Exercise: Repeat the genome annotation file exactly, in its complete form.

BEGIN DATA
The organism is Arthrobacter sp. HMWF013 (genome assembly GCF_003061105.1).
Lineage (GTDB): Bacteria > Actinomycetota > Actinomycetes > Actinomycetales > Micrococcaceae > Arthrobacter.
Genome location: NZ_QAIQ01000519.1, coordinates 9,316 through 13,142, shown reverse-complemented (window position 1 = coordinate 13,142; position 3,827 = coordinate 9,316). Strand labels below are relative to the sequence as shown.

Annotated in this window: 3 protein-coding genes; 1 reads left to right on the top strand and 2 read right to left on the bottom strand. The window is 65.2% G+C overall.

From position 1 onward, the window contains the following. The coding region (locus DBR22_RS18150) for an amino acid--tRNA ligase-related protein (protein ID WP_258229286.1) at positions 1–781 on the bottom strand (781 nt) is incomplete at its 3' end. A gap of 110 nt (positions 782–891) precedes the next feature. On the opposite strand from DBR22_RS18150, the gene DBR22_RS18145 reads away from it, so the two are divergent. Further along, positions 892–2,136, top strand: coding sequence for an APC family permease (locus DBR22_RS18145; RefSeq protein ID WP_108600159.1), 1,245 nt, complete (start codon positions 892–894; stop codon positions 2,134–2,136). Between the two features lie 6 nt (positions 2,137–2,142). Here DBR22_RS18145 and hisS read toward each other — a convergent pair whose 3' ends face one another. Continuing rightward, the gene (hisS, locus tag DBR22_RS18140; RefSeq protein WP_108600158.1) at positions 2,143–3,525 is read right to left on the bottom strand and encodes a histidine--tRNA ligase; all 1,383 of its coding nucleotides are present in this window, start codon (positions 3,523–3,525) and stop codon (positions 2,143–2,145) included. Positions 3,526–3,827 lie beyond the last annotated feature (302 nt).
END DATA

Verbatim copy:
The organism is Arthrobacter sp. HMWF013 (genome assembly GCF_003061105.1).
Lineage (GTDB): Bacteria > Actinomycetota > Actinomycetes > Actinomycetales > Micrococcaceae > Arthrobacter.
Genome location: NZ_QAIQ01000519.1, coordinates 9,316 through 13,142, shown reverse-complemented (window position 1 = coordinate 13,142; position 3,827 = coordinate 9,316). Strand labels below are relative to the sequence as shown.

Annotated in this window: 3 protein-coding genes; 1 reads left to right on the top strand and 2 read right to left on the bottom strand. The window is 65.2% G+C overall.

From position 1 onward, the window contains the following. The coding region (locus DBR22_RS18150) for an amino acid--tRNA ligase-related protein (protein ID WP_258229286.1) at positions 1–781 on the bottom strand (781 nt) is incomplete at its 3' end. A gap of 110 nt (positions 782–891) precedes the next feature. On the opposite strand from DBR22_RS18150, the gene DBR22_RS18145 reads away from it, so the two are divergent. Further along, positions 892–2,136, top strand: coding sequence for an APC family permease (locus DBR22_RS18145; RefSeq protein ID WP_108600159.1), 1,245 nt, complete (start codon positions 892–894; stop codon positions 2,134–2,136). Between the two features lie 6 nt (positions 2,137–2,142). Here DBR22_RS18145 and hisS read toward each other — a convergent pair whose 3' ends face one another. Continuing rightward, the gene (hisS, locus tag DBR22_RS18140; RefSeq protein WP_108600158.1) at positions 2,143–3,525 is read right to left on the bottom strand and encodes a histidine--tRNA ligase; all 1,383 of its coding nucleotides are present in this window, start codon (positions 3,523–3,525) and stop codon (positions 2,143–2,145) included. Positions 3,526–3,827 lie beyond the last annotated feature (302 nt).